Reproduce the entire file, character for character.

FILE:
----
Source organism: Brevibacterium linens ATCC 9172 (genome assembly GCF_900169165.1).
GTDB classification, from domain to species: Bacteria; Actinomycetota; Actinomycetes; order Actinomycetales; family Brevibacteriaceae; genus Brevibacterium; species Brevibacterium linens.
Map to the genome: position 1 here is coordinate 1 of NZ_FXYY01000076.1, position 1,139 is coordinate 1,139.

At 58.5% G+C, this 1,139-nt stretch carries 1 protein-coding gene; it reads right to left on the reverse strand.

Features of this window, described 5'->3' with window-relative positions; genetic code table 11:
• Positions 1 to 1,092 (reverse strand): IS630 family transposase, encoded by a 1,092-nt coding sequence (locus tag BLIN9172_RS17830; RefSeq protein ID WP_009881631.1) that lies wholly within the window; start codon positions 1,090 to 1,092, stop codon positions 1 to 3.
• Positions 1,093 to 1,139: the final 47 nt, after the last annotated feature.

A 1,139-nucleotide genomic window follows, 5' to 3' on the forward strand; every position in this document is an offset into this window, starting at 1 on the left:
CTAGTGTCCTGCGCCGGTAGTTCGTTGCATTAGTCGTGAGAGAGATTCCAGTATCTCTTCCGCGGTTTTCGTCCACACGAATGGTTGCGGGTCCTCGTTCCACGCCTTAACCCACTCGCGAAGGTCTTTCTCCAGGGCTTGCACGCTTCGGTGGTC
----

Source organism: Brevibacterium linens ATCC 9172 (genome assembly GCF_900169165.1).
GTDB classification, from domain to species: Bacteria; Actinomycetota; Actinomycetes; order Actinomycetales; family Brevibacteriaceae; genus Brevibacterium; species Brevibacterium linens.
Map to the genome: position 1 here is coordinate 1 of NZ_FXYY01000076.1, position 1,139 is coordinate 1,139.

At 58.5% G+C, this 1,139-nt stretch carries 1 protein-coding gene; it reads right to left on the reverse strand.

Features of this window, described 5'->3' with window-relative positions; genetic code table 11:
• Positions 1 to 1,092 (reverse strand): IS630 family transposase, encoded by a 1,092-nt coding sequence (locus tag BLIN9172_RS17830; RefSeq protein ID WP_009881631.1) that lies wholly within the window; start codon positions 1,090 to 1,092, stop codon positions 1 to 3.
• Positions 1,093 to 1,139: the final 47 nt, after the last annotated feature.

A 1,139-nucleotide genomic window follows, 5' to 3' on the forward strand; every position in this document is an offset into this window, starting at 1 on the left:
CTAGTGTCCTGCGCCGGTAGTTCGTTGCATTAGTCGTGAGAGAGATTCCAGTATCTCTTCCGCGGTTTTCGTCCACACGAATGGTTGCGGGTCCTCGTTCCACGCCTTAACCCACTCGCGAAGGTCTTTCTCCAGGGCTTGCACGCTTCGGTGGTC